Romano Carlo Cerrone

 Romano Carlo Cerrone — Then and Now

Thank you for getting in touch with me. I received your letter of January 15th only a couple of days ago and this is the unfortunate consequence of the terrible events of 9/11.

I don’t know if I belong to the class of ’62 or, for that matter, which class I belong to since I was in Pomona as a special student on a Fulbright grant only for the academic year ’61-62. That year was, however, fundamental in my life since it contributed to determine my professional future. After returning to Italy I completed my studies in Humanities (classical and modern literatures) at Torino University and for the past 40 years I have been teaching English at various academic levels. I have also translated British and American novels and essays into Italian (J. D. Salinger’s Franny and Zooey, Raise High the Roof Beam, Carpenters; Jane Austen; Conrad; Trollope, etc.) I am especially proud of being the editor of the only reference book on “The American Literary Civilization” published in Italy. It was originally intended as a companion volume to the Italian translation of the Columbia History of American Literature (1991) of which I translated several essays. I have also written a couple of textbooks (on English and American literature) for Italian schools and also collaborated with some of the leading publishing houses in my country.

Of Pomona I appreciated not only the academic excellence but also the friendly, relaxed atmosphere and the countless cultural opportunities (libraries, lectures, concerts, etc.) The late 50's and early 60's were difficult for an Italian young man; the country was just out of a terrible, unfortunate war and was slowly recovering. The opportunity of spending a year in a top academic institution in the U. S. and learning English first hand was almost incredible. We were still in the pre-jet age so that I travelled to New York by ship and from New York to L.A. by train! The human warmth and open mindedness I found in Pomona left an indelible trace in my personality and (without sounding rhetorical) made me a steadfast friend of the U. S. for the rest of my life. Unfortunately most of my professors have died in recent years. I particularly remember Dean Beatty whose almost Mediterranean outgoingness and penchant for gesticulating made him unique; I also remember Dean Wheaton, Dean Strathmann, Mr. Holmes (my excellent teacher of American lit.), and Mr. Jones whose course on “The Philosophical Poets” was really outstanding. I remember them with reverence because they gave a real contribution to my human and cultural development and I have often wished to have left the same memory in some of my students.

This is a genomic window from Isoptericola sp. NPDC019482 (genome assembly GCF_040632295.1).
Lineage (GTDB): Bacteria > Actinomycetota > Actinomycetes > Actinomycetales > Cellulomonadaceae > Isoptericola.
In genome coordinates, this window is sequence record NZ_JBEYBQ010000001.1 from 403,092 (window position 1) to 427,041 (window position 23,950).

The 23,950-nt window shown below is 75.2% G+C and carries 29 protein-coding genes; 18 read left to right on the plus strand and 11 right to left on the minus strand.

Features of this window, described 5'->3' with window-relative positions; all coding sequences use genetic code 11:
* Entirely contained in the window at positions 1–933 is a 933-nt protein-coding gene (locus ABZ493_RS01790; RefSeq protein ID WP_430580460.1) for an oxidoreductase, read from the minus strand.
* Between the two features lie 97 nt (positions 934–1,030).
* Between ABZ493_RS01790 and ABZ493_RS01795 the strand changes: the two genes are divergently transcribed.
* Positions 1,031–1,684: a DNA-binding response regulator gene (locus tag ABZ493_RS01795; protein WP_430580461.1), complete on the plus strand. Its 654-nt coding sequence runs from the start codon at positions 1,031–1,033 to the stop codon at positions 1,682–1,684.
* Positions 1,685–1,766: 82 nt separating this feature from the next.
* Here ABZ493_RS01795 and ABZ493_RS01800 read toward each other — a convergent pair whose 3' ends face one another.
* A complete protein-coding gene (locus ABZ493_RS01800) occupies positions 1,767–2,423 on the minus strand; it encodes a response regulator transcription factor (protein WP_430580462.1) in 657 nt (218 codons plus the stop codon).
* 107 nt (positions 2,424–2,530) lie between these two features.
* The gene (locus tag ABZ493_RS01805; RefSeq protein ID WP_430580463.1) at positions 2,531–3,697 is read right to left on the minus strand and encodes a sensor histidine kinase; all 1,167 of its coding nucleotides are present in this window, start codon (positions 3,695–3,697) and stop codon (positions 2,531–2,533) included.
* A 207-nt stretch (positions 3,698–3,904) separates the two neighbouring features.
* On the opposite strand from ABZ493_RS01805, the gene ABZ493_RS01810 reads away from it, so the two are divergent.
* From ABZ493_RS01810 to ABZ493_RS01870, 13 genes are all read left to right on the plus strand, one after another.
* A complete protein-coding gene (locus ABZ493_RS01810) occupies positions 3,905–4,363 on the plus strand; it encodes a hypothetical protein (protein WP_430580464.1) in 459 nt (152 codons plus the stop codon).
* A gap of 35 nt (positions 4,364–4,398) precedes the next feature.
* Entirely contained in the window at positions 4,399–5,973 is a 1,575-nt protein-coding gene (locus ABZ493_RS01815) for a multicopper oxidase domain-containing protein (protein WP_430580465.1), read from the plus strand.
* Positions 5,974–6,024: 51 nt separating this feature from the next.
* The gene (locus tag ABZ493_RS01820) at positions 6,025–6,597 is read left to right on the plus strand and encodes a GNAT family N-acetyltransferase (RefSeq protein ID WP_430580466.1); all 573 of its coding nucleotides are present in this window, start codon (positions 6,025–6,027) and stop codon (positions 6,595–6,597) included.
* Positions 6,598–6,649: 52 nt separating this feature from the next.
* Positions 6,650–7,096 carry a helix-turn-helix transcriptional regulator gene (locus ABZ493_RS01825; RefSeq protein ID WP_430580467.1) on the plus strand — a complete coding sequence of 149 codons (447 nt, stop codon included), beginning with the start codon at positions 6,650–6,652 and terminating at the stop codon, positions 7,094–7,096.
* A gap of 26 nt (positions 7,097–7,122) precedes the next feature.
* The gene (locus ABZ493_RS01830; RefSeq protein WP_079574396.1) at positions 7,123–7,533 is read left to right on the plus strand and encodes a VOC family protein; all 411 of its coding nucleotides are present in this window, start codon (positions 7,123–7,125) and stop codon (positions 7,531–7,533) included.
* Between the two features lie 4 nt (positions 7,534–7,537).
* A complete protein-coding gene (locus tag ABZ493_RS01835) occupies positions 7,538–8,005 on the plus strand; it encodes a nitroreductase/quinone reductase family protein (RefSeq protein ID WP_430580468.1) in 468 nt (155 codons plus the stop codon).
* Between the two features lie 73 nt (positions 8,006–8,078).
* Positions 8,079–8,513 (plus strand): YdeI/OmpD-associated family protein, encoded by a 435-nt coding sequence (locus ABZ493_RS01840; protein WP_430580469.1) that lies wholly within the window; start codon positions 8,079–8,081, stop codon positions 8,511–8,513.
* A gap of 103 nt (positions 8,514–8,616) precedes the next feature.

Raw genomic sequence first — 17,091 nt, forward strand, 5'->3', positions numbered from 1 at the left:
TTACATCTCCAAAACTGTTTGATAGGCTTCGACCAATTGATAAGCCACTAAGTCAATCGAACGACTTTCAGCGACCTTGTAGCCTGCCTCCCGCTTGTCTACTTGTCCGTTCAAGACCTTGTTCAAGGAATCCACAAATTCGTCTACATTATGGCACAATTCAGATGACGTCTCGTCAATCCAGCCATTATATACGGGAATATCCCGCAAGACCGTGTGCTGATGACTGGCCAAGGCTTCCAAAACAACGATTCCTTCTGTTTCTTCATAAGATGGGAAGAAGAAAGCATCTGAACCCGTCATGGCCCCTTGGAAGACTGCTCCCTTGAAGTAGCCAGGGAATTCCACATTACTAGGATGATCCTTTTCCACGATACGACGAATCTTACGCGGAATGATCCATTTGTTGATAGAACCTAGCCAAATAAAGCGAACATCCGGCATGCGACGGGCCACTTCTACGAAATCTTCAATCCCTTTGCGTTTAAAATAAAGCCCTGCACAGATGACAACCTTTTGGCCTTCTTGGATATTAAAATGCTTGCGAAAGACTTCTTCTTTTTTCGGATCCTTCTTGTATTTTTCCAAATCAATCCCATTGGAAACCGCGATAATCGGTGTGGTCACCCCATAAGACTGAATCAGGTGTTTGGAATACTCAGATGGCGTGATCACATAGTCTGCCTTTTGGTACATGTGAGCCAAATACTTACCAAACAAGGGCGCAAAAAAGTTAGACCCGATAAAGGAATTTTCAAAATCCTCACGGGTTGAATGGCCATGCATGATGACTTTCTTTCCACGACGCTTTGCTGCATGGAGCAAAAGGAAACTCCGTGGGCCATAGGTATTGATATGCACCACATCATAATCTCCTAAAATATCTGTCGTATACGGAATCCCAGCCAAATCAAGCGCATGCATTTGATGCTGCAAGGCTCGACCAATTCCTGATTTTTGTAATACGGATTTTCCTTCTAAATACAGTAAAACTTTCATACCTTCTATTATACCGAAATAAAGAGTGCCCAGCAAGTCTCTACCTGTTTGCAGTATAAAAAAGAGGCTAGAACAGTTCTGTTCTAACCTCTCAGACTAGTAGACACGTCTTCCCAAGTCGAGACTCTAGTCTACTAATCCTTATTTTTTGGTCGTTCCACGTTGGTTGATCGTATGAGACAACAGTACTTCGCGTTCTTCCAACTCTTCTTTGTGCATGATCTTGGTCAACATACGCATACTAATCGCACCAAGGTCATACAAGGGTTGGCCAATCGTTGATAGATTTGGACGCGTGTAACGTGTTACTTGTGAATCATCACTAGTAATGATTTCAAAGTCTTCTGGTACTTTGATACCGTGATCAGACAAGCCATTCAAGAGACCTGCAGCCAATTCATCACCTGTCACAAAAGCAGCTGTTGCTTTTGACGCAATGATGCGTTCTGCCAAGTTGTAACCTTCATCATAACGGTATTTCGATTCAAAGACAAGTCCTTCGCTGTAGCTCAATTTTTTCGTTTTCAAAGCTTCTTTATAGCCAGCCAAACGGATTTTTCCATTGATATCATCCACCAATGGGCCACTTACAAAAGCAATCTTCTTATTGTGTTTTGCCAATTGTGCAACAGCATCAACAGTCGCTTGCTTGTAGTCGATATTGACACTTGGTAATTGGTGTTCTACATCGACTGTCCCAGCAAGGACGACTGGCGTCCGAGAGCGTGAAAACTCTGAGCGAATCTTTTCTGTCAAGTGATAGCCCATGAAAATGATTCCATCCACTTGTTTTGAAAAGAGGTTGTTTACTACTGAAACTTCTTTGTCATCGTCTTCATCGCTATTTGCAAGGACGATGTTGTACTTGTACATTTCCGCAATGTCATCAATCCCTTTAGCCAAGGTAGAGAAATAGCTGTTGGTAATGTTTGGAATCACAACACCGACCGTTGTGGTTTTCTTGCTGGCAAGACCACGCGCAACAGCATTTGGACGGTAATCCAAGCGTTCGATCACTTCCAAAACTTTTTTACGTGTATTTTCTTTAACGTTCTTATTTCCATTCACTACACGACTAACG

I have been married for almost 30 years to Giovanna who is a speech therapist and we have two children: Felicita, 24, who is a law student, and Pietro, 21, who is studying organ and composition at the conservatory, besides being a student of humanities, attending the second year of university. I have been back to the U. S. since 1962 but not to Pomona, and I regret being unable to attend the class reunion which will certainly be a huge success. I include a photocopy of a page of the 1961 booklet of P. C. entering students and a recent photograph.

Please forgive me if I don’t avail myself of modern technology but in spite of my years of editorial work I still prefer using an old fashioned pen.

In case any of you ever comes to Torino, my telephone number is (039) 011.5213192.

Warmest greetings.